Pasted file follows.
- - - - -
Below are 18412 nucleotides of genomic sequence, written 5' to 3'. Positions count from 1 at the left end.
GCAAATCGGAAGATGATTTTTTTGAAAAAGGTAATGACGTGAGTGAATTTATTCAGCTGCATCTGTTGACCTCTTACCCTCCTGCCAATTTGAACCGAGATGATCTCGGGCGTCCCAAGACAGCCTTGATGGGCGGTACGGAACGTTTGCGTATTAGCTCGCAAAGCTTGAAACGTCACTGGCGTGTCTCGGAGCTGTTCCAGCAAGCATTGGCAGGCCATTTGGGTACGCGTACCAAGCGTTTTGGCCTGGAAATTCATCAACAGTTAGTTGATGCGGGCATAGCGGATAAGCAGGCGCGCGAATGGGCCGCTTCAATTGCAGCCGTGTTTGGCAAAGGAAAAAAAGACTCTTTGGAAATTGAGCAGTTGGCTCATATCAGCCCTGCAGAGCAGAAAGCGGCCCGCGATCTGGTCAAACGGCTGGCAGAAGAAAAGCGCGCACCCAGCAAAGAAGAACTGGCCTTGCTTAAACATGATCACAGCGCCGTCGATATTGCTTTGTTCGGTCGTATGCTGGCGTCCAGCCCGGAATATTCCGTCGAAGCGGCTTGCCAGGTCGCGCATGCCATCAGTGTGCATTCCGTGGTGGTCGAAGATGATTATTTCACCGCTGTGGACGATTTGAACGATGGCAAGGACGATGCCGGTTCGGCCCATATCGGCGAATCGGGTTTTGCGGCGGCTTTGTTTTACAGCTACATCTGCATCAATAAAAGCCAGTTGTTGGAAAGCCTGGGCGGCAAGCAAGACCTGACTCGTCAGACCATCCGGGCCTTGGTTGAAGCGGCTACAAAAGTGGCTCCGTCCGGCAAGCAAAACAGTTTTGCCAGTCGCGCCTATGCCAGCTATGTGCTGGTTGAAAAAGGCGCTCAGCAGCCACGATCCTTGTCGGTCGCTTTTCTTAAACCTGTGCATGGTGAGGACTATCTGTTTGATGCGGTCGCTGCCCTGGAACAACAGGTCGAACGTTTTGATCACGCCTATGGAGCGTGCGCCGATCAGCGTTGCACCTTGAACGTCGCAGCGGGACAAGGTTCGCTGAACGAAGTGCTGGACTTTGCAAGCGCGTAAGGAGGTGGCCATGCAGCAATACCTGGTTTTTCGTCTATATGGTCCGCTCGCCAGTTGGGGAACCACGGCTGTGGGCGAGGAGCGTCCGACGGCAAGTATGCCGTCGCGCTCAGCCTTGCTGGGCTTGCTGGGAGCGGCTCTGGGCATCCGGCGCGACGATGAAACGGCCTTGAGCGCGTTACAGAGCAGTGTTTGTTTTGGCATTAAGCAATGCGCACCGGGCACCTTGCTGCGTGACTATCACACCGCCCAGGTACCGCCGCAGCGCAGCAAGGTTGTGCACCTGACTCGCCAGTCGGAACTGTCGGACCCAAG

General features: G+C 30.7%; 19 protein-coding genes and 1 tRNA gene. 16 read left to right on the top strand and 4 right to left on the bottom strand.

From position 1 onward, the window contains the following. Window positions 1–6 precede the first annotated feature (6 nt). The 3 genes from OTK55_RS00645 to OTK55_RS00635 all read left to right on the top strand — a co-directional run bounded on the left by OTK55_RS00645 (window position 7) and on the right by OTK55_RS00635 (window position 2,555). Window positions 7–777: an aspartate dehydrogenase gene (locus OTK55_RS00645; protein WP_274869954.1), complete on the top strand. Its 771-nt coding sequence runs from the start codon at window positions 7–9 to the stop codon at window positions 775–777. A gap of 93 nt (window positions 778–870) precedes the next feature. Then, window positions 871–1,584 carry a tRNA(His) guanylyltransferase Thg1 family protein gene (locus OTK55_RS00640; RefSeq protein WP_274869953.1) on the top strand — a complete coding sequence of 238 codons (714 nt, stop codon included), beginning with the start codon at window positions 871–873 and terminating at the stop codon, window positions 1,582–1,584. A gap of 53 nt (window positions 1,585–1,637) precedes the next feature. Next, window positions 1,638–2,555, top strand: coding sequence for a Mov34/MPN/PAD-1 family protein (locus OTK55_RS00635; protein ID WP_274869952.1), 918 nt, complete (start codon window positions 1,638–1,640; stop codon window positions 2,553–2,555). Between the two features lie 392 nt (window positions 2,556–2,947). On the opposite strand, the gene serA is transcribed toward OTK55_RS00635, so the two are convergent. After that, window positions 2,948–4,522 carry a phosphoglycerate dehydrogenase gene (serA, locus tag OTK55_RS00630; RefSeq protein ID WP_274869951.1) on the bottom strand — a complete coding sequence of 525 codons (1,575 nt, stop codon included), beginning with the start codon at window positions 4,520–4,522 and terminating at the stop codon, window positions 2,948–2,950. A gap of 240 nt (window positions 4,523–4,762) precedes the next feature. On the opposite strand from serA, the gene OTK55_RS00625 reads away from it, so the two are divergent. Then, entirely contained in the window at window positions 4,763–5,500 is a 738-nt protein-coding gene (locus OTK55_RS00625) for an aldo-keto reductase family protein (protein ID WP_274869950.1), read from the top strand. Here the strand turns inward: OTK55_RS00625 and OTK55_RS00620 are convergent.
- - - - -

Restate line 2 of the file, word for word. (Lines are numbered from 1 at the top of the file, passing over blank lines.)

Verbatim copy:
GCAAATCGGAAGATGATTTTTTTGAAAAAGGTAATGACGTGAGTGAATTTATTCAGCTGCATCTGTTGACCTCTTACCCTCCTGCCAATTTGAACCGAGATGATCTCGGGCGTCCCAAGACAGCCTTGATGGGCGGTACGGAACGTTTGCGTATTAGCTCGCAAAGCTTGAAACGTCACTGGCGTGTCTCGGAGCTGTTCCAGCAAGCATTGGCAGGCCATTTGGGTACGCGTACCAAGCGTTTTGGCCTGGAAATTCATCAACAGTTAGTTGATGCGGGCATAGCGGATAAGCAGGCGCGCGAATGGGCCGCTTCAATTGCAGCCGTGTTTGGCAAAGGAAAAAAAGACTCTTTGGAAATTGAGCAGTTGGCTCATATCAGCCCTGCAGAGCAGAAAGCGGCCCGCGATCTGGTCAAACGGCTGGCAGAAGAAAAGCGCGCACCCAGCAAAGAAGAACTGGCCTTGCTTAAACATGATCACAGCGCCGTCGATATTGCTTTGTTCGGTCGTATGCTGGCGTCCAGCCCGGAATATTCCGTCGAAGCGGCTTGCCAGGTCGCGCATGCCATCAGTGTGCATTCCGTGGTGGTCGAAGATGATTATTTCACCGCTGTGGACGATTTGAACGATGGCAAGGACGATGCCGGTTCGGCCCATATCGGCGAATCGGGTTTTGCGGCGGCTTTGTTTTACAGCTACATCTGCATCAATAAAAGCCAGTTGTTGGAAAGCCTGGGCGGCAAGCAAGACCTGACTCGTCAGACCATCCGGGCCTTGGTTGAAGCGGCTACAAAAGTGGCTCCGTCCGGCAAGCAAAACAGTTTTGCCAGTCGCGCCTATGCCAGCTATGTGCTGGTTGAAAAAGGCGCTCAGCAGCCACGATCCTTGTCGGTCGCTTTTCTTAAACCTGTGCATGGTGAGGACTATCTGTTTGATGCGGTCGCTGCCCTGGAACAACAGGTCGAACGTTTTGATCACGCCTATGGAGCGTGCGCCGATCAGCGTTGCACCTTGAACGTCGCAGCGGGACAAGGTTCGCTGAACGAAGTGCTGGACTTTGCAAGCGCGTAAGGAGGTGGCCATGCAGCAATACCTGGTTTTTCGTCTATATGGTCCGCTCGCCAGTTGGGGAACCACGGCTGTGGGCGAGGAGCGTCCGACGGCAAGTATGCCGTCGCGCTCAGCCTTGCTGGGCTTGCTGGGAGCGGCTCTGGGCATCCGGCGCGACGATGAAACGGCCTTGAGCGCGTTACAGAGCAGTGTTTGTTTTGGCATTAAGCAATGCGCACCGGGCACCTTGCTGCGTGACTATCACACCGCCCAGGTACCGCCGCAGCGCAGCAAGGTTGTGCACCTGACTCGCCAGTCGGAACTGTCGGACCCAAG